Table 5: Combination of parameter predicted sex

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The individual discriminant function equation for sex determination is presented in [Table 6]. If the calculated discriminant score using the equation(s) was less than 1.5, the case was classified as male, and if the score was greater than or equal to 1.5 the case was classified as female.
Table 6: Individual discriminant function equation for the determination of sex

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Hence, it can be concluded that, when all the parameters in the study are considered, the mastoid process is a good indicator for sex determination with an accuracy of 82%. When the best significant parameters are considered (perimeter, size, area, Po-As, As-Ma, Po-Ms), the accuracy was 83% followed by (perimeter, As-Ma) the accuracy is 77%. When length was considered, accuracy was 74%. It can be concluded that, overall, perimeter and As-Ma and length are the best predictors of sex with their respective formulas. Individual parameters are the least indicators of sex except the length.


   Discussion Top


Anthropometry is the study of measurements or proportions of human body such as bone, muscle, adipose (fat) tissue according to sex and age for identification purposes. Forensic anthropology is the application of the science of physical anthropology and human osteology, i.e. the study of the human skeleton.[4] The objective of the present study was to evaluate the use of mastoid process as a tool for sex determination in unidentified skeleton.

In previously conducted studies, many authors have shown more accurate results similar to that of the present study.

The present study distinguishes itself from previous studies by focusing on sex determination using the various variables of mastoid processes such as length, breadth, anterio-posterior diameter, size, perimeter, Po-As, As-Ma, Po-Ma, and area of mastoid triangle.

The results of the present study are interesting and revealed the marked sexual dimorphism in the dimensions of the mastoid region, establishing its value as a sex indicator for Telangana population. Using discriminant function analysis, as high as 82% correct classification was achieved with all variables. It is similar to, and in some cases considerably better, than those of conventional cranial measurements used previously.[5],[6] Moreover, separate discriminatory equation has been calculated based on each variable so that, even by measuring one variable from a fragment of skull, sex can be effectively determined.

Mastoid region is considered as one of the slowest and later growing regions of the cranium,[7] showing a higher degree of sexual dimorphism in adulthood.[8],[9] Difference between the size of mastoid process in males and females could be due to the variation in the growth of mastoid process in both males and females along with response of stronger muscle action of sternocleidomastoideus, splenius capitis (the posterior belly of the digastric muscle); and longissimus capitis could enhance the greater development of mastoid process in males.[8]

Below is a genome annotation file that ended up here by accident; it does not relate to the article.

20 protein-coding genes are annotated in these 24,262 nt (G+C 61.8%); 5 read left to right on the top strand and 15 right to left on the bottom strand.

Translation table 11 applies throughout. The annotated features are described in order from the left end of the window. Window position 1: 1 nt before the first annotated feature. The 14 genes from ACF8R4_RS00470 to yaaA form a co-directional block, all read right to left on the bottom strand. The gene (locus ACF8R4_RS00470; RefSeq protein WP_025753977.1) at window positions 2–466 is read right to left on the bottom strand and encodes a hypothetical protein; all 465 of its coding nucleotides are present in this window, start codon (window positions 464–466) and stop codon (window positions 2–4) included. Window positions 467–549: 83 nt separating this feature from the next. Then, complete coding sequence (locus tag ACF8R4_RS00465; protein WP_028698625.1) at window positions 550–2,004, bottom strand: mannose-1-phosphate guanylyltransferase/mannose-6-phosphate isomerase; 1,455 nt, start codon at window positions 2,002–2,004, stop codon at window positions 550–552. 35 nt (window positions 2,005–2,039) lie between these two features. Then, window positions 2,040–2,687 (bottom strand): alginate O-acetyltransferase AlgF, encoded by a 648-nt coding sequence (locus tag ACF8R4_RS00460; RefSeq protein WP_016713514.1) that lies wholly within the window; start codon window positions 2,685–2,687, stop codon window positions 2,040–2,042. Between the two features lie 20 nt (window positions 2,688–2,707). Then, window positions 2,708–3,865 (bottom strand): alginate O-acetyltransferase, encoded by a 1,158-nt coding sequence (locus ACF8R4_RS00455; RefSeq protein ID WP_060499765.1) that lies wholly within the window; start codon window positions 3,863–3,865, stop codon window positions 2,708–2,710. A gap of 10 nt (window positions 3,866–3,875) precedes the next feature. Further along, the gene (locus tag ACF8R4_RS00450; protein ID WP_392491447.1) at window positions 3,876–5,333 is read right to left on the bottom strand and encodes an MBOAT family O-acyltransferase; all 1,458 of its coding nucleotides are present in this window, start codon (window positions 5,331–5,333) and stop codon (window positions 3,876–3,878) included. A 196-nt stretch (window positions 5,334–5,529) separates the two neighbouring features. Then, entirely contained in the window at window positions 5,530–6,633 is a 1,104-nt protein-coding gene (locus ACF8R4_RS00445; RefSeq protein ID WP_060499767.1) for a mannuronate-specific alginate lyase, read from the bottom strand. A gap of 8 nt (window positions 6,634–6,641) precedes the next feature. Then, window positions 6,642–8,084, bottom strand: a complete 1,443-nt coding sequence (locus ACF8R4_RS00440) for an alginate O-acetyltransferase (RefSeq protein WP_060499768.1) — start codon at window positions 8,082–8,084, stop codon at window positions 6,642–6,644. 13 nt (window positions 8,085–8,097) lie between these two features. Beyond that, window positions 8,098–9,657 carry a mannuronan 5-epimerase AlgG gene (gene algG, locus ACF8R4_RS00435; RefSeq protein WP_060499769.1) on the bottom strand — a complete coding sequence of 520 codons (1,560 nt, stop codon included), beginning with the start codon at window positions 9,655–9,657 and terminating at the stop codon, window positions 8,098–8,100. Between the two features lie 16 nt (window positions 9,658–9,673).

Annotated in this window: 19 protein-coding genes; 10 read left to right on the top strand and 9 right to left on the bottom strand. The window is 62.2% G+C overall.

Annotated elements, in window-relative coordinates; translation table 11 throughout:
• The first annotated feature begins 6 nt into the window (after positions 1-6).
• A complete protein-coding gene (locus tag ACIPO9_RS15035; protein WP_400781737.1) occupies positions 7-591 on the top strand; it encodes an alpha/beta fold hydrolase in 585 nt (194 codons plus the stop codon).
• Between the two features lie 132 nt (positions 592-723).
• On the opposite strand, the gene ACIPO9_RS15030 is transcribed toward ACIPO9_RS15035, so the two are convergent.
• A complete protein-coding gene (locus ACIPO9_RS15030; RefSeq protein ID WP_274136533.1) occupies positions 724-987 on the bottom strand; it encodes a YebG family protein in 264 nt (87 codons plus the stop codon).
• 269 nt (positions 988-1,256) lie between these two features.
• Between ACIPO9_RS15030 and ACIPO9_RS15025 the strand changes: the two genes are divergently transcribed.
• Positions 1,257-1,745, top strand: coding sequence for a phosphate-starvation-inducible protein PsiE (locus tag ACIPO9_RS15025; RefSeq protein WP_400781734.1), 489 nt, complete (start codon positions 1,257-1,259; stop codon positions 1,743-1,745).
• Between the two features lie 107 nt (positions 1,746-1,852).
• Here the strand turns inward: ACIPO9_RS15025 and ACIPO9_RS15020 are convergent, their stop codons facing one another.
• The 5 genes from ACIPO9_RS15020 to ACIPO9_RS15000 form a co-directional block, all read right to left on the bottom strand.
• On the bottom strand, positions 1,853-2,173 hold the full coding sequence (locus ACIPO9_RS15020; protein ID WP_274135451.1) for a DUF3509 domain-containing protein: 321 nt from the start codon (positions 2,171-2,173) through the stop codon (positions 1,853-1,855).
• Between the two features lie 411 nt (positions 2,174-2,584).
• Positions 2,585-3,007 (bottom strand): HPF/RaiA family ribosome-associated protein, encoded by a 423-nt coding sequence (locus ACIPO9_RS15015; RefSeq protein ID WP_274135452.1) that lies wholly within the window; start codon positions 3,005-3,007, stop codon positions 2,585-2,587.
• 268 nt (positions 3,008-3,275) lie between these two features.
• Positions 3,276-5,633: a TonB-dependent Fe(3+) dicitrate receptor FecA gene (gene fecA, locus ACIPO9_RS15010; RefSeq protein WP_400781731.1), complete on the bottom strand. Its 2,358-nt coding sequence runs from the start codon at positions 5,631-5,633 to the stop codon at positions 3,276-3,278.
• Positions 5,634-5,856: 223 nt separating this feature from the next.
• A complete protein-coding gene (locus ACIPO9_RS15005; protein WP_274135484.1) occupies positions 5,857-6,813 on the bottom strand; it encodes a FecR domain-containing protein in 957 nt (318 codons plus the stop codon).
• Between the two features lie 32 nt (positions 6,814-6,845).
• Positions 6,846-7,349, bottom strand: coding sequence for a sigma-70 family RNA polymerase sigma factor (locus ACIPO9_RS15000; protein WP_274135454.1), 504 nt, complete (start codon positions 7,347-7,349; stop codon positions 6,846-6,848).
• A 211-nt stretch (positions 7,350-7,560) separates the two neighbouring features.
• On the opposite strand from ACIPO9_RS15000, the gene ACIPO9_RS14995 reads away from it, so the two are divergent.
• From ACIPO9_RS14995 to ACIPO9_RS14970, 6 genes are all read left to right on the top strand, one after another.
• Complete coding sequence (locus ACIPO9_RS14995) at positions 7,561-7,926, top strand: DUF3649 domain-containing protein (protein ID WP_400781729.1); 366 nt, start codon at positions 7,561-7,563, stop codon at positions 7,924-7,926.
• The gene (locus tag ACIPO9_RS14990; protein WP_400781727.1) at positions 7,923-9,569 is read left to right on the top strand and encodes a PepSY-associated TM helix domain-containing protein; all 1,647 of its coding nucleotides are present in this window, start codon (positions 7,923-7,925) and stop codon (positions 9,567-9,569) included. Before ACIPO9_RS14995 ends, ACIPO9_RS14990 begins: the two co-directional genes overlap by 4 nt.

Based on the direction of mastoid process in relation to a vertical plane, Hoshi classified mastoid process into male, female, and neutral types. He observed that when skulls are placed on a flat surface, male skulls rest on the mastoid processes whereas female skulls on occipital condyles or other portions of the skull.[10]

The results of the present study highlighted the significant difference between males and females in all the measurements of mastoid process. These results were similar with the findings reported by Keen in 1950,[11] Giles and Elliot in 1963,[12] and Sumati et al. in 2010;[13] who observed that mean mastoid length was more in male skulls compared to female skulls, irrespective of race or region; all studies concluded that females have smaller mastoids than males.

Mastoid triangle was introduced by Paive and Segre [14] on dry skulls in a population of Sao Paulo, Brazil using xerographic method by calculating the area of the left and right mastoid triangle, and then adding the two areas to calculate the total area. Since then, to the best of our knowledge and literature search, only 8 studies have published on mastoid triangle and its ability in sex determination.[15],[16],[17],[18],[19],[20] The results of the present study indicate significant sex difference in the mastoid; however, for the classification, the overall accuracy rate achieved with the triangular area technique was unimpressive and similar to that reported by previous researchers.[14],[15],[16],[17],[18],[19]